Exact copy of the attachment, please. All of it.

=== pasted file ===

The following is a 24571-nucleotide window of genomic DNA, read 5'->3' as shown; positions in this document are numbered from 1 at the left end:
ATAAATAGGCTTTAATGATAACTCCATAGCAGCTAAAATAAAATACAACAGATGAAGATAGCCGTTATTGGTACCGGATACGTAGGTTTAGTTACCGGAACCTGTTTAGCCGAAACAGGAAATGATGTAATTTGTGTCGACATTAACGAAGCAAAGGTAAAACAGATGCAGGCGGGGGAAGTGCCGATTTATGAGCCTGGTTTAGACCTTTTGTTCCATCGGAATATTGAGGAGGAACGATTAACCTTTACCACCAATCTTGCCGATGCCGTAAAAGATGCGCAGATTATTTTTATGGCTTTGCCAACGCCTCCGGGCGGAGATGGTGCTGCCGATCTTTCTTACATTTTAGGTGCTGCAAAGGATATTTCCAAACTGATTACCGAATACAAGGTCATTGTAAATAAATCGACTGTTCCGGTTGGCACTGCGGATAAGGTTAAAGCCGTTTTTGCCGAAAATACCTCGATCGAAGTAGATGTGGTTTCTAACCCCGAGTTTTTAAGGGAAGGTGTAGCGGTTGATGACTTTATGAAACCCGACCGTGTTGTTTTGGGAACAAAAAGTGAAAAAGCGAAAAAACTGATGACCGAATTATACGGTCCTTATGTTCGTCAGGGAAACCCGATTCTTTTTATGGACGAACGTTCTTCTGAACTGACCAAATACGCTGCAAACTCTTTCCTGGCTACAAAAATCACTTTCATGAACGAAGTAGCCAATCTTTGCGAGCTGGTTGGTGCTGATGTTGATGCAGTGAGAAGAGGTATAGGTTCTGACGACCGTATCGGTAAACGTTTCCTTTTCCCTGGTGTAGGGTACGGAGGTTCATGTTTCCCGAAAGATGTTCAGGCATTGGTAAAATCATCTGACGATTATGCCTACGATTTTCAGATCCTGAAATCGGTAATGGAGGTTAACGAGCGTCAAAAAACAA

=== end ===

The following is a 24571-nucleotide window of genomic DNA, read 5'->3' as shown; positions in this document are numbered from 1 at the left end:
ATAAATAGGCTTTAATGATAACTCCATAGCAGCTAAAATAAAATACAACAGATGAAGATAGCCGTTATTGGTACCGGATACGTAGGTTTAGTTACCGGAACCTGTTTAGCCGAAACAGGAAATGATGTAATTTGTGTCGACATTAACGAAGCAAAGGTAAAACAGATGCAGGCGGGGGAAGTGCCGATTTATGAGCCTGGTTTAGACCTTTTGTTCCATCGGAATATTGAGGAGGAACGATTAACCTTTACCACCAATCTTGCCGATGCCGTAAAAGATGCGCAGATTATTTTTATGGCTTTGCCAACGCCTCCGGGCGGAGATGGTGCTGCCGATCTTTCTTACATTTTAGGTGCTGCAAAGGATATTTCCAAACTGATTACCGAATACAAGGTCATTGTAAATAAATCGACTGTTCCGGTTGGCACTGCGGATAAGGTTAAAGCCGTTTTTGCCGAAAATACCTCGATCGAAGTAGATGTGGTTTCTAACCCCGAGTTTTTAAGGGAAGGTGTAGCGGTTGATGACTTTATGAAACCCGACCGTGTTGTTTTGGGAACAAAAAGTGAAAAAGCGAAAAAACTGATGACCGAATTATACGGTCCTTATGTTCGTCAGGGAAACCCGATTCTTTTTATGGACGAACGTTCTTCTGAACTGACCAAATACGCTGCAAACTCTTTCCTGGCTACAAAAATCACTTTCATGAACGAAGTAGCCAATCTTTGCGAGCTGGTTGGTGCTGATGTTGATGCAGTGAGAAGAGGTATAGGTTCTGACGACCGTATCGGTAAACGTTTCCTTTTCCCTGGTGTAGGGTACGGAGGTTCATGTTTCCCGAAAGATGTTCAGGCATTGGTAAAATCATCTGACGATTATGCCTACGATTTTCAGATCCTGAAATCGGTAATGGAGGTTAACGAGCGTCAAAAAACAA